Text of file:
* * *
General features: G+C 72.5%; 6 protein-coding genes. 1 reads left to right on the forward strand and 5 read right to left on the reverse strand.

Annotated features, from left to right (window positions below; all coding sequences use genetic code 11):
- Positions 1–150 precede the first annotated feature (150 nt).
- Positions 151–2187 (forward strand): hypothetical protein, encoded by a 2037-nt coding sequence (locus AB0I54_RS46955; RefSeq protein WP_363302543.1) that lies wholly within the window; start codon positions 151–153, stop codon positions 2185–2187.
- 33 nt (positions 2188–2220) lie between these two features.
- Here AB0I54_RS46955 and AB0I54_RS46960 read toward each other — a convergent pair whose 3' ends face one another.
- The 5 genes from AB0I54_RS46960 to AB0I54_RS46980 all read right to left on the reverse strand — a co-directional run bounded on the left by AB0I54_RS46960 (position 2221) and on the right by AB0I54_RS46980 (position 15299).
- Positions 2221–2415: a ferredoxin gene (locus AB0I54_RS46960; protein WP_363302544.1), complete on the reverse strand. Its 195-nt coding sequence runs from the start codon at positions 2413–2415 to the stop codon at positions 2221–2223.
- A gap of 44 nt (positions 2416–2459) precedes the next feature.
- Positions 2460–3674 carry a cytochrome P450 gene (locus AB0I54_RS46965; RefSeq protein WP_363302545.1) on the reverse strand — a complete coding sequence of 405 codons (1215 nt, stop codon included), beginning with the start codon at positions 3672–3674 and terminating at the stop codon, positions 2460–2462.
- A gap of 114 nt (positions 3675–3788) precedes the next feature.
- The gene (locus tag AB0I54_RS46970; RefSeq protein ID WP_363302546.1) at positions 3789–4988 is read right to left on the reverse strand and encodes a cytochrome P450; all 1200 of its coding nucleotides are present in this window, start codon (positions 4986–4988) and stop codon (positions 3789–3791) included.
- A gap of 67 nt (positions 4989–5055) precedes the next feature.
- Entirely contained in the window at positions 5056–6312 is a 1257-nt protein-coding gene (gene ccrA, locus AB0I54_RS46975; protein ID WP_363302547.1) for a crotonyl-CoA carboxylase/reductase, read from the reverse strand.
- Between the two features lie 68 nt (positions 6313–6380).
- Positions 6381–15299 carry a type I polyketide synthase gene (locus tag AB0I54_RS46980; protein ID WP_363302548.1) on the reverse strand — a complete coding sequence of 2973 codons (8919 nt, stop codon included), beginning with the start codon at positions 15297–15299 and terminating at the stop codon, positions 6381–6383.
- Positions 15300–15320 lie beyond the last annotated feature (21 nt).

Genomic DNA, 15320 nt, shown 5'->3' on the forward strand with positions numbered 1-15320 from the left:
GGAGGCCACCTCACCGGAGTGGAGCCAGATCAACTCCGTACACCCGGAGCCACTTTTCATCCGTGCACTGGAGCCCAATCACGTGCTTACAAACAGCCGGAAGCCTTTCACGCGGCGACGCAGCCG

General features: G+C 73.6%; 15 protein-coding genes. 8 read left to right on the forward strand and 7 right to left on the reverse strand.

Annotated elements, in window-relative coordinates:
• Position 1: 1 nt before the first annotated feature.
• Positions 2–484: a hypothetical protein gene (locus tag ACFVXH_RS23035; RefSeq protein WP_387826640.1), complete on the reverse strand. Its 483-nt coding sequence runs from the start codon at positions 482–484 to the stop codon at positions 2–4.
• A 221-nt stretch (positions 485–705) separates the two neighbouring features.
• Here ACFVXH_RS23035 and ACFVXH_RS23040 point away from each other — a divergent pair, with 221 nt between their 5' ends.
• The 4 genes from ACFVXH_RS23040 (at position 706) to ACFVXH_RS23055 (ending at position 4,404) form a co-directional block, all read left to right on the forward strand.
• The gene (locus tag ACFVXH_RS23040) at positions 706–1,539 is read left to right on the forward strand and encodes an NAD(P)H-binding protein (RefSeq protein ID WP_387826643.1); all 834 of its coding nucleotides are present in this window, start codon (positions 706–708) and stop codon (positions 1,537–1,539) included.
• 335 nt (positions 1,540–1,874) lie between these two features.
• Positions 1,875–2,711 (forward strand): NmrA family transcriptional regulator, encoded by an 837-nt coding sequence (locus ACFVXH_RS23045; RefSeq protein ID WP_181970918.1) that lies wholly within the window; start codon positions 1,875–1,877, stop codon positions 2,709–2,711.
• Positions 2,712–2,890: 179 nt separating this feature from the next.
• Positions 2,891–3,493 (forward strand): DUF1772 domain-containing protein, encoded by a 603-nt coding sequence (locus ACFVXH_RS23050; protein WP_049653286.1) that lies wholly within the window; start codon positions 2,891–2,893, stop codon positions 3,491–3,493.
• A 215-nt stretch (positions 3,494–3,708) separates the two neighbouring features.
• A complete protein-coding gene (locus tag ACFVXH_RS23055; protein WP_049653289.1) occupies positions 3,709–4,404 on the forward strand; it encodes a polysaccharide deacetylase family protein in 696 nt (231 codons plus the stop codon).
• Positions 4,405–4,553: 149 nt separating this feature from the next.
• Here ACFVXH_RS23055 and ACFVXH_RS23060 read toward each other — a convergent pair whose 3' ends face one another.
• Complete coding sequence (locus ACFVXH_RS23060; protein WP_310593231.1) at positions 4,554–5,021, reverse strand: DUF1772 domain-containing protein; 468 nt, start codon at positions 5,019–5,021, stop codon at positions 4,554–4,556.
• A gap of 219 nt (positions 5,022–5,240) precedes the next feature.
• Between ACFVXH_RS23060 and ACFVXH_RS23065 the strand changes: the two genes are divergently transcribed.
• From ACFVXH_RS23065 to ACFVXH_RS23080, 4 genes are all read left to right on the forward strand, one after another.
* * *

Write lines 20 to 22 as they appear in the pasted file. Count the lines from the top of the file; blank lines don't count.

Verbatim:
General features: G+C 73.6%; 15 protein-coding genes. 8 read left to right on the forward strand and 7 right to left on the reverse strand.

Annotated elements, in window-relative coordinates:
• Position 1: 1 nt before the first annotated feature.